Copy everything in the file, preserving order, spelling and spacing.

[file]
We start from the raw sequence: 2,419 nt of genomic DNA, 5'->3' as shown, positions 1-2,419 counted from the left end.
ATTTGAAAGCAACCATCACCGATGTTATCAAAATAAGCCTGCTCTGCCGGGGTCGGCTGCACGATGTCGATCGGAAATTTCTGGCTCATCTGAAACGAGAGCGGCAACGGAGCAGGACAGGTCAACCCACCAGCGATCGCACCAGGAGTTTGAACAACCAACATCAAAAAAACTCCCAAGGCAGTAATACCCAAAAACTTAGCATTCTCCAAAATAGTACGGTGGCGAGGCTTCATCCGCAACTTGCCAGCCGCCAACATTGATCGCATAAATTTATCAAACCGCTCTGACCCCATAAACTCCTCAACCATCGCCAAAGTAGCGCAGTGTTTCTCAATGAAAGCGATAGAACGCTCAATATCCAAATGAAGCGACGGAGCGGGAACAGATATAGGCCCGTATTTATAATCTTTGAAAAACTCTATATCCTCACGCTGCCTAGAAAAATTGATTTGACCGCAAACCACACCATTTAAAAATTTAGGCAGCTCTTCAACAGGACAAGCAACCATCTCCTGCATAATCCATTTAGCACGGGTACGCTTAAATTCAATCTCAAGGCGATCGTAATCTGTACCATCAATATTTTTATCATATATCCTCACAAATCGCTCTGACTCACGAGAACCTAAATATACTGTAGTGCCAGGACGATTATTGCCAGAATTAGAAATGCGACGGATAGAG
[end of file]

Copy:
We start from the raw sequence: 2,419 nt of genomic DNA, 5'->3' as shown, positions 1-2,419 counted from the left end.
ATTTGAAAGCAACCATCACCGATGTTATCAAAATAAGCCTGCTCTGCCGGGGTCGGCTGCACGATGTCGATCGGAAATTTCTGGCTCATCTGAAACGAGAGCGGCAACGGAGCAGGACAGGTCAACCCACCAGCGATCGCACCAGGAGTTTGAACAACCAACATCAAAAAAACTCCCAAGGCAGTAATACCCAAAAACTTAGCATTCTCCAAAATAGTACGGTGGCGAGGCTTCATCCGCAACTTGCCAGCCGCCAACATTGATCGCATAAATTTATCAAACCGCTCTGACCCCATAAACTCCTCAACCATCGCCAAAGTAGCGCAGTGTTTCTCAATGAAAGCGATAGAACGCTCAATATCCAAATGAAGCGACGGAGCGGGAACAGATATAGGCCCGTATTTATAATCTTTGAAAAACTCTATATCCTCACGCTGCCTAGAAAAATTGATTTGACCGCAAACCACACCATTTAAAAATTTAGGCAGCTCTTCAACAGGACAAGCAACCATCTCCTGCATAATCCATTTAGCACGGGTACGCTTAAATTCAATCTCAAGGCGATCGTAATCTGTACCATCAATATTTTTATCATATATCCTCACAAATCGCTCTGACTCACGAGAACCTAAATATACTGTAGTGCCAGGACGATTATTGCCAGAATTAGAAATGCGACGGATAGAG